Strategies for integrating XML transformation: Positioning XSLT in your architecture (2/5) XSLT as a transformation technology within an application –An application can use XSLT internally for a number of structural data manipulation functions, such as the conversion of data received from disparate application data sources, and the dynamic filtering (or trimming) of oversized data sets retrieved from proprietary APIs or database products. –When learning about XML transformation, most of the emphasis tends to be on the transmission of data from the server toward the client. This is natural, since we tend to see the primary function of an application as delivering data to some destination. –XML transformation, however, is equally useful for translating data formats and document structures received by the application (Figure 5.26). For instance, information provided by a user in an HTML form can be posted back to the Web server and serialized into an XML document that is then processed by server-side application components.
Strategies for integrating XML transformation: Positioning XSLT in your architecture (3/5) XSLT as a presentation unifier for a single application –When new output mediums are required (for instance, to facilitate a new user demographic), XSLT can be utilized to support various presentation renditions, with the help of supplemental technologies (Figure 5.27 displays an example). –In order for XSLT to support the translation of application data into one or more presentation output formats, separate style sheets are generally created. This allows for the abstraction of presentation logic into an aesthetic transformation layer.
Strategies for integrating XML transformation: Positioning XSLT in your architecture (4/5) XSLT as a transformation technology between applications –The two-way transformation model has become especially popular with EAI and B2B solutions, where data interchange is enabled by allowing XSLT to act as a central translation engine between multiple applications and organizations. –As shown in Figure 5.28, style sheets created at design time are enlisted by the application to dynamically convert an XML document from one format to another, based on existing schema definitions. Many EAI broker products rely on this XSLT feature to enable communication between disparate application platforms.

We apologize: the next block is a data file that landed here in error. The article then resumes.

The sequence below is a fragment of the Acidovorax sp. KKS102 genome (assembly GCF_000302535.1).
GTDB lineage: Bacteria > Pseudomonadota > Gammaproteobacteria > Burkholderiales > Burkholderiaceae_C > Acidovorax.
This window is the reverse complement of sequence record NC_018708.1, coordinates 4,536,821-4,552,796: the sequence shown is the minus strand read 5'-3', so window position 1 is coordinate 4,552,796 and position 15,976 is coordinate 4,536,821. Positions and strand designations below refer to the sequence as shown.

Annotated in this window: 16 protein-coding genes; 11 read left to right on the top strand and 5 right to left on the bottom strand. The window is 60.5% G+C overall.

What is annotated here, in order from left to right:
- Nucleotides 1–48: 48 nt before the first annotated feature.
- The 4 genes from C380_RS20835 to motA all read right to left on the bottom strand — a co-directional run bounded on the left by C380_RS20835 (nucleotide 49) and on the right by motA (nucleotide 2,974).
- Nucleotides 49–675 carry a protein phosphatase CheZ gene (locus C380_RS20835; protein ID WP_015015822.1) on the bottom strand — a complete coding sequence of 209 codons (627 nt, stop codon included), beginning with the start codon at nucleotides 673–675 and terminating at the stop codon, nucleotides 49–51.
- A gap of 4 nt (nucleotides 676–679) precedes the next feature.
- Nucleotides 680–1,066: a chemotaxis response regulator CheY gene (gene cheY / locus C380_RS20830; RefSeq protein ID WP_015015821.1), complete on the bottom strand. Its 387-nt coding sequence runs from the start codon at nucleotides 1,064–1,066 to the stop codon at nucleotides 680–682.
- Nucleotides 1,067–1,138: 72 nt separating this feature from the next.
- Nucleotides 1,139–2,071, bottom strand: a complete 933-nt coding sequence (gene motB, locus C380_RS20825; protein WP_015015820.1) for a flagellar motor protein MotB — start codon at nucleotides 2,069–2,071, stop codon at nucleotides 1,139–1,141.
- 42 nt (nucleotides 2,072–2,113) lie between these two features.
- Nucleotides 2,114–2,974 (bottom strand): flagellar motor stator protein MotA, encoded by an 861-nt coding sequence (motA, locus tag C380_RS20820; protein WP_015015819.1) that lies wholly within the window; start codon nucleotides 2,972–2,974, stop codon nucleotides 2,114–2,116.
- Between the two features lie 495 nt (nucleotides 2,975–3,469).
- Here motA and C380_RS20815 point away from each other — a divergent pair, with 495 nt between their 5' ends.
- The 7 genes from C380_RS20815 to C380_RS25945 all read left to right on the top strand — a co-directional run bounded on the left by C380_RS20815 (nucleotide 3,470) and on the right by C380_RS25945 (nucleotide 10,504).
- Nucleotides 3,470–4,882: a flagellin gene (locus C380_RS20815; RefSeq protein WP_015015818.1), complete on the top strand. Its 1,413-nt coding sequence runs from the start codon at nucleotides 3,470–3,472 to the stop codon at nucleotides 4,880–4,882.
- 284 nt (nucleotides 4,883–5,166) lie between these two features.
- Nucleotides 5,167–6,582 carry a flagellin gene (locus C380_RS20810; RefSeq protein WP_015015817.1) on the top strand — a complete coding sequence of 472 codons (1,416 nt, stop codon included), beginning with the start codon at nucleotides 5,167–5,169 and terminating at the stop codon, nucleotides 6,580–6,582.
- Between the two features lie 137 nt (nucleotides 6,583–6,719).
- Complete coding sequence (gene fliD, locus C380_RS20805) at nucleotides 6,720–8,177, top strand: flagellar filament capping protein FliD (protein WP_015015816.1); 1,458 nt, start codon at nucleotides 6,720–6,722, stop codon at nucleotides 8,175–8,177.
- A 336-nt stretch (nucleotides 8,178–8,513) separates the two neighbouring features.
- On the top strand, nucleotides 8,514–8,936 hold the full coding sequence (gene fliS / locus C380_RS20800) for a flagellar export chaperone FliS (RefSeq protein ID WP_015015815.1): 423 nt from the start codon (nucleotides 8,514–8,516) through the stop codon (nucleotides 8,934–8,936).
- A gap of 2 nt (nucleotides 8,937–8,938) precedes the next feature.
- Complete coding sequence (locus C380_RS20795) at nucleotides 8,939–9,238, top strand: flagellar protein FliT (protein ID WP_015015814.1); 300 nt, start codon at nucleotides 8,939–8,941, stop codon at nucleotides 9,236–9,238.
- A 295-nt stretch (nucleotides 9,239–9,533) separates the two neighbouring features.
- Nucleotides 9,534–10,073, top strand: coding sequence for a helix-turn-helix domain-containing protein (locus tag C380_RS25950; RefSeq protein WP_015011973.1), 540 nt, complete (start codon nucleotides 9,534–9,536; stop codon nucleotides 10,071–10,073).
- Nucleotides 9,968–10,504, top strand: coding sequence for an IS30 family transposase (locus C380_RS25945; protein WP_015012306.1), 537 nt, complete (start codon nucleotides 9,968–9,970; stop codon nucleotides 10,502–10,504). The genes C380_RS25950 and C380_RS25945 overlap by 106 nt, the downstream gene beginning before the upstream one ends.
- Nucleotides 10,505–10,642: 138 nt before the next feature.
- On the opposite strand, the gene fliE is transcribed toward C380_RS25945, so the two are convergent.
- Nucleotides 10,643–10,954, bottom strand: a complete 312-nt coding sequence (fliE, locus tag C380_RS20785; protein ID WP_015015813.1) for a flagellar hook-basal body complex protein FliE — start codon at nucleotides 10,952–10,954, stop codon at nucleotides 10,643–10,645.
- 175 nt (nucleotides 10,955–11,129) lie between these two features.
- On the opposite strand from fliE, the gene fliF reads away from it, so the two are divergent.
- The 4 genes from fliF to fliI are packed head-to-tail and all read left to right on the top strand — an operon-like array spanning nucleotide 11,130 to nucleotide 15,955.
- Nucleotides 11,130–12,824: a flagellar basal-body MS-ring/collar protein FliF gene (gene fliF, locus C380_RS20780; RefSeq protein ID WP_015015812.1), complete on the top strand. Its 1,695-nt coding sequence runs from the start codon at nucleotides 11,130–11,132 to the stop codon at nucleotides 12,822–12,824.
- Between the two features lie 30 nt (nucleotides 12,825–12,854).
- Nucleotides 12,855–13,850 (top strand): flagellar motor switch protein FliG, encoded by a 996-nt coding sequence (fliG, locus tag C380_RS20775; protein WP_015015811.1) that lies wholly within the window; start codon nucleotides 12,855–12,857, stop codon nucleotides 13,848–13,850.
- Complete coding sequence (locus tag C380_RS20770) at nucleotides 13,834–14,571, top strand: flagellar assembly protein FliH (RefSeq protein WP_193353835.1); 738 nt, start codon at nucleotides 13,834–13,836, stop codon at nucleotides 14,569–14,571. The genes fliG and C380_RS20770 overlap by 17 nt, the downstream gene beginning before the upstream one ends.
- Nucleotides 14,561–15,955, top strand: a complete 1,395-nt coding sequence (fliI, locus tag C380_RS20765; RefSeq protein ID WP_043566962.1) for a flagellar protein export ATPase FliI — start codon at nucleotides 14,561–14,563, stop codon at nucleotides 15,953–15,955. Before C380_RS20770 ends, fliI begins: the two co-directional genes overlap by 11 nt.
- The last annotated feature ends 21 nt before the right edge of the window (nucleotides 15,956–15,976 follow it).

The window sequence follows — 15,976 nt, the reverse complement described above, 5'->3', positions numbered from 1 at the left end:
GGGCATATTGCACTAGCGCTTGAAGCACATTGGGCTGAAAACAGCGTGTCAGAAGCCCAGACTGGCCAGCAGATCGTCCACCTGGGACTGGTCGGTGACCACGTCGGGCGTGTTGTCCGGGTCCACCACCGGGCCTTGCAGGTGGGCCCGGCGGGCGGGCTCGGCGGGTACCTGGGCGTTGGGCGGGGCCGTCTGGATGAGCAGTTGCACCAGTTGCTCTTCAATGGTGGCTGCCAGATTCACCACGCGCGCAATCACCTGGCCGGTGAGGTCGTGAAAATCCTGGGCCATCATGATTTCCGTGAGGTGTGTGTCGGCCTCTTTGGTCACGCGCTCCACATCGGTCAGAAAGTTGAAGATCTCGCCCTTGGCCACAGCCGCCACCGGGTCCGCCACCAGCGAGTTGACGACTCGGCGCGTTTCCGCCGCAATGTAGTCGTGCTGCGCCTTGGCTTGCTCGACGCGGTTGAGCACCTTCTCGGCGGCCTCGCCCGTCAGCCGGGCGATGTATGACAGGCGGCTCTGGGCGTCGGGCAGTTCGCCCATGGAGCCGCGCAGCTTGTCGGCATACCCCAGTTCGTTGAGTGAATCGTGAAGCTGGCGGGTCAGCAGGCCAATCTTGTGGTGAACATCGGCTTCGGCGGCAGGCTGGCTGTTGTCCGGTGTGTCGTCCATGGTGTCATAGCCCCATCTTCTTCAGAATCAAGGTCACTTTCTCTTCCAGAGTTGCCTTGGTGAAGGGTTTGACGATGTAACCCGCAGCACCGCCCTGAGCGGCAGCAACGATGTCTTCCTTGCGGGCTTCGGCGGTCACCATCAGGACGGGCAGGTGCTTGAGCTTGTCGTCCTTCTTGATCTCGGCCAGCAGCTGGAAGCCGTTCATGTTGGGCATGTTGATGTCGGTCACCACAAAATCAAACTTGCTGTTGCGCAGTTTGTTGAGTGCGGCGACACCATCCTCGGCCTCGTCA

Strategies for integrating XML transformation: Positioning XSLT in your architecture (5/5) XSLT as a presentation unifier for multiple applications –When integrating applications that need to share data used by their respective clients, XSLT can enable the dynamic translation of a single XML document into different out put formats. This, for instance, would allow an application facilitating wireless devices to be integrated with an application that produced print media, as shown in Figure 5.29.
Strategies for integrating XML transformation: Pre-transform for static caching Transformation is a processor-intensive task directly related to the complexity of the document structures and the volume of data involved in the formatting of the final output. When transforming content that does not require real-time delivery, you may be able to introduce a caching system. By periodically pre-transforming certain bodies of data to static documents stored on disk or in memory, you can optimize the transformation process by eliminating a great deal of runtime processing. If you pursue this approach, make sure you take the following considerations into account: –If the data is considered sensitive, then caching introduces a potential security risk. –A garbage collection routine will likely be required to remove out-of-date content from wherever it is being stored.
Strategies for integrating XML transformation: Create dynamic XSLT style sheets Like any other XML documents, XSLT style sheets can be created on the fly. This is especially useful when mapping XSLT functionality to business rules that rely on real-time access to outside data sources. Style sheets do not need to be created completely from scratch. XSLT also supports parameters that can be set at runtime.
Strategies for integrating XML transformation: Simplify aesthetic transformation with CSS XSLT likely will be responsible for the bulk of your data structure transformations. You are not obligated, however, to use it for the presentation of your XML data. Traditional CSS style sheets can be used to a limited extent. There are a number of reasons why you may want to consider this option: –CSS style sheets are much easier to author and maintain. Many (non-technical) Web designers are proficient with CSS, and they may be the ones who want to retain control of an application's presentation logic. –CSS style sheets can be rendered by just about all browsers, allowing the processing of presentation information to be delegated away from the servers. (Browser support for XSLT is expected to eventually become commonplace, but isn't quite there yet.) –CSS requires much less syntax and results in smaller style sheet files. If your presentation formatting information needs to travel with your XML documents, this may be a consideration.